Glenn Perry came to teach at Howard School of Academics and Technology fresh out of college with wild ideas about being part of a miracle.
At the time, about eight years ago, the historic but deteriorating inner-city school was on the end of a slow slide to possible closure. Spray paint and penned profanities disfigured walls. Poor graduation rates, in some years as low as 25 percent, had persisted for decades.
In the classroom, Mr. Perry taught some students who had been held back for two or three years. He watched young teachers and principals come in, cut their teeth and move on.
Still, over the years, teachers like Mr. Perry saw change, too. There were small improvements. Graduation rates crept up. Math and reading proficiency improved. Howard insiders talked about a turnaround, but time ran out.
The state has branded the school a failure, identified as one of 13 troubled Tennessee schools to face intervention in the fall from Nashville and a possible takeover.
By the end of next week, state education officials will reveal their plans for Howard, which could include curriculum overhauls and the removal of as many as 50 percent of the teachers.
Mr. Perry and many others are afraid for their jobs and wish they had been given more time.
"I don't think people outside this building can come in once a week and turn this school around," he said. "There is no storybook ending. This isn't a movie ... We are competing with failure here. We have a legacy of failure here."
SET AT THE TOP
Howard's principal Paul Smith, who came to Howard three years ago as a first-time principal, will remain in the school's top post for another year as Howard transitions to the state's Achievement School District.
Within the state-run district, set up in Tennessee's federal Race to the Top application that has earned millions for education reform efforts, four options exist for the 13 schools: close them, turn them into charter schools, replace the principal or replace staff members.
Tennessee Commissioner of Education Tim Webb has not agreed to a Hamilton County proposal to raise Dr. Smith's $77,000 salary by $25,000, but there are plans to increase his pay if the school reaches certain academic goals next year.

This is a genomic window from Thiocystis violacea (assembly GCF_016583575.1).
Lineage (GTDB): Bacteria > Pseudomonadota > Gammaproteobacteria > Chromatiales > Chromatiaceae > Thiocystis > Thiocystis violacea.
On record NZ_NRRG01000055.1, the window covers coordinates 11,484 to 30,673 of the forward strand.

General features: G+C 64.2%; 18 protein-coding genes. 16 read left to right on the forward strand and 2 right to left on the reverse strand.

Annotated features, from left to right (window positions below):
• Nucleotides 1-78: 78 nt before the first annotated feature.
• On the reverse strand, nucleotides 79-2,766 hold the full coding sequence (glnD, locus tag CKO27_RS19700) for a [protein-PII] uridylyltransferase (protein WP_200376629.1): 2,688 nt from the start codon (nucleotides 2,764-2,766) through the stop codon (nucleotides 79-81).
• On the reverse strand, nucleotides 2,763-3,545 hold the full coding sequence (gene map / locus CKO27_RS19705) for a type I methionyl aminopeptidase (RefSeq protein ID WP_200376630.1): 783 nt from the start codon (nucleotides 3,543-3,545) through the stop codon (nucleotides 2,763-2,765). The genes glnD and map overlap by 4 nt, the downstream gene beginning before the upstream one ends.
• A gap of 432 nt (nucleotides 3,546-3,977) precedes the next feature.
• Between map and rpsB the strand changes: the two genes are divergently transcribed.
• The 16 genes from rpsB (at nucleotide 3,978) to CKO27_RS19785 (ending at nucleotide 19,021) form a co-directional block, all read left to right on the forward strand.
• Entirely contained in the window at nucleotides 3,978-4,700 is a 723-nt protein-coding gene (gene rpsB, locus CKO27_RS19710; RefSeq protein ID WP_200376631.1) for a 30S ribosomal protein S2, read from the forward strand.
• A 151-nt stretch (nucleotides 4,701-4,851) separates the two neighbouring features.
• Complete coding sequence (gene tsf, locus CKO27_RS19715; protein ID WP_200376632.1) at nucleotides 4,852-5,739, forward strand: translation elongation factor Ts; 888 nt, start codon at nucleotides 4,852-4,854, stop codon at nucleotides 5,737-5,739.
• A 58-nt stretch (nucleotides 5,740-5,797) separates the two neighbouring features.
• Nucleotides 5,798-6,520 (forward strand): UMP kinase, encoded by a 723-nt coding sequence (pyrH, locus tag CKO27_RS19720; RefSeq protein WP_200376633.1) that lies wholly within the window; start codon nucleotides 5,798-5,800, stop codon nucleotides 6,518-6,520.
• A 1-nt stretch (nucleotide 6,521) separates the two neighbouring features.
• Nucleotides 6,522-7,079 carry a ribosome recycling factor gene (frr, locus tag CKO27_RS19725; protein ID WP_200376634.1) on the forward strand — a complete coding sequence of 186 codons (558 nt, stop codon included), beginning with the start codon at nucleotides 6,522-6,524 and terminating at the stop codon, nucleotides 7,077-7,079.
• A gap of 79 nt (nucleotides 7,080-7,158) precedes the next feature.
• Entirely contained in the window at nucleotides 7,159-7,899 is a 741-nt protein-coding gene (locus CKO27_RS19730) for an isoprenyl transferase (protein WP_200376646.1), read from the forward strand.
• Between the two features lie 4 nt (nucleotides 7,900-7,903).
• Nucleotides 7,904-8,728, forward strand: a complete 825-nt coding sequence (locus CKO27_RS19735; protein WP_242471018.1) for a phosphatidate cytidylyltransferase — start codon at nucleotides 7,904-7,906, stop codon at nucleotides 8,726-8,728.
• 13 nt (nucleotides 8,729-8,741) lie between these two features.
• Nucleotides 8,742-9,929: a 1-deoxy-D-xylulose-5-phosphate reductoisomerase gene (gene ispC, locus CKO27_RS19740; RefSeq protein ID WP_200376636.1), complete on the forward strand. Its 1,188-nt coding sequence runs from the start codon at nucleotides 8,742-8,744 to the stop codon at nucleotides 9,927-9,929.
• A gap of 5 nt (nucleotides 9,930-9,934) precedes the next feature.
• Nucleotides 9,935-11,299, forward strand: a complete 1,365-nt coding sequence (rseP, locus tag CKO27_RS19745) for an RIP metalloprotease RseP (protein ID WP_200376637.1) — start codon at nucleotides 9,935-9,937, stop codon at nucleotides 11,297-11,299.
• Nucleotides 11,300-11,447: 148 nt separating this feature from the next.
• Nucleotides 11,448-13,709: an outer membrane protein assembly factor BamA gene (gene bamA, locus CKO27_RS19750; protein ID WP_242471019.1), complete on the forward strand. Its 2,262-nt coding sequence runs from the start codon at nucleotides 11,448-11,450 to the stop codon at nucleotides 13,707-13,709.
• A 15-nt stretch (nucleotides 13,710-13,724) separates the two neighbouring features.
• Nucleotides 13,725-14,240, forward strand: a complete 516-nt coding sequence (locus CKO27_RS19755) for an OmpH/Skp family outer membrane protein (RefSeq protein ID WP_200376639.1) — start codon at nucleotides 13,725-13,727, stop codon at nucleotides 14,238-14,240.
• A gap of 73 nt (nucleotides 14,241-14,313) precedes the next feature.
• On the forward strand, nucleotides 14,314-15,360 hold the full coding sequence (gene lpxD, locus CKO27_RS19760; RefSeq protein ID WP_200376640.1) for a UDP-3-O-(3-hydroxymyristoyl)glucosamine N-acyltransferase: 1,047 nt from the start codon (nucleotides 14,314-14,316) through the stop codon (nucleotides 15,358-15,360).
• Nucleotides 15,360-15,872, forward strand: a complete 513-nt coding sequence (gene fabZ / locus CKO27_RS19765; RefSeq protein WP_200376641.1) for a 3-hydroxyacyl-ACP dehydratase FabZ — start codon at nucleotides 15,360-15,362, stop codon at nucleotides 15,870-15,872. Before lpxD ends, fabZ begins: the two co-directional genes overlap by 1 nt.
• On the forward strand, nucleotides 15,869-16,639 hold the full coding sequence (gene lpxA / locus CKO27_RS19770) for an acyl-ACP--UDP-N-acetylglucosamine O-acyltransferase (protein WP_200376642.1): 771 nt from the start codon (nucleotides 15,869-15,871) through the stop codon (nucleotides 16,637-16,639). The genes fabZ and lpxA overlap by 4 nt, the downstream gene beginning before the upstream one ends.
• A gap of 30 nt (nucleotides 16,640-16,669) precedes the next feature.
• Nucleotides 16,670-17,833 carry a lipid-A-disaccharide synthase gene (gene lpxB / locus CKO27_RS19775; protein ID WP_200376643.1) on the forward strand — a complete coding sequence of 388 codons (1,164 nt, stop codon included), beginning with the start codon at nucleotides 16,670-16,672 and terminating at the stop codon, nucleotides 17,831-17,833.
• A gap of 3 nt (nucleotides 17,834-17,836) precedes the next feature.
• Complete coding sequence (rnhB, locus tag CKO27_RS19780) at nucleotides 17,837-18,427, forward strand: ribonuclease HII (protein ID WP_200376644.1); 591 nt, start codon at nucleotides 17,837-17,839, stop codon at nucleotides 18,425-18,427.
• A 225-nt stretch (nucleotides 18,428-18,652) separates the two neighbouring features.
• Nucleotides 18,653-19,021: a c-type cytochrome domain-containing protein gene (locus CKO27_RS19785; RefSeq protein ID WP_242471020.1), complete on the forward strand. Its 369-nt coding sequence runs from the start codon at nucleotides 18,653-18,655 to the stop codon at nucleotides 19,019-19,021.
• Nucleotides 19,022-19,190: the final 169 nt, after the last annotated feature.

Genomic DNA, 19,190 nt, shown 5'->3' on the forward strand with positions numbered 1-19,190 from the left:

Amounts are yet to be determined, said Hamilton County Schools Superintendent Jim Scales..
Dr Scales has lobbied for the state to keep Howard's leadership intact, especially since the school made academic gains in the last three years.
"Who are we going to find to come to Howard that is going to be in a better position to get this done?" he asked. "Dr. Smith has built bonds with the children, the community."
While Howard officials are unsure what state involvement will reform about the school or who will stay to implement the reforms, they are happy about one thing - the money.
The school will get at least $650,000 a year in Race to the Top funding, pulled from a district-wide pool of $49 million and giving Howard money it hasn't had to start programs, recruit teachers and upgrade equipment.
"I gladly welcome state money," Dr. Smith said.
FINDING BRIGHT SPOTS
Students at Howard are just as nervous about what's coming as the administrators.
Sixteen-year-old Tyson Vashaun Jones didn't know what to expect when he came to Howard as a freshman. Like so many kids, he had heard it could be a rough-and-tumble place. Some ninth graders, as old as 17, had children of their own. Others were being raised by siblings. Like him, few had fathers around.
"People said nothing good was going on at Howard," he said.
But he found good things.
Teachers joked with him, he said, and made him feel comfortable. When the school imposed a new dress code in 2008, Tyson learned to tie a tie for the first time. In English class last year, he started dreaming about being a creative writer. When he doubted himself, teachers told him not to.
"I bet if (the state) came and sat in a classroom, they would see Howard in a different light," he said.
Bright spots exist and always have, students say. The question is how to transform the status quo: the academic lagging, the fights, the dropouts. Everyone has a different answer.
* In seven years, the school has not met federal benchmarks set by No Child Left Behind.
* Math proficiency increased from 52 percent in 2008 to 72 percent in 2009.
* English proficiency increased from 83 percent in 2008 to 94 percent in 2009.
* Graduation rates are 56.5 percent.
Source: Howard School of Academics and Technology
Teachers will say they have worked themselves to the bone to raise the school's academic bar. They beg parents for involvement. They attend professional development training weekly. They drive students home from school, buy them supplies and give them rides to the grocery store when their parents can't.
"People assume we aren't working hard," said Chris Akridge, a four-year teacher at Howard who resigned this year. "We have tried everything we can think of ... If (the state) knew how to turn Howard around, they should have told us a long time ago."
And students say they shouldn't be blamed, either.
Clayton Mason, a 10th grader at Howard whose family members have attended the school since 1926, said kids in the community grow up too fast, faced with the kind of heartbreak and decisions that can make school seem irrelevant.
"They expect us to live up to expectations of those that have been more fortunate," said Clayton, who grew up in public housing. "Until you've been inside of Howard, you don't know."
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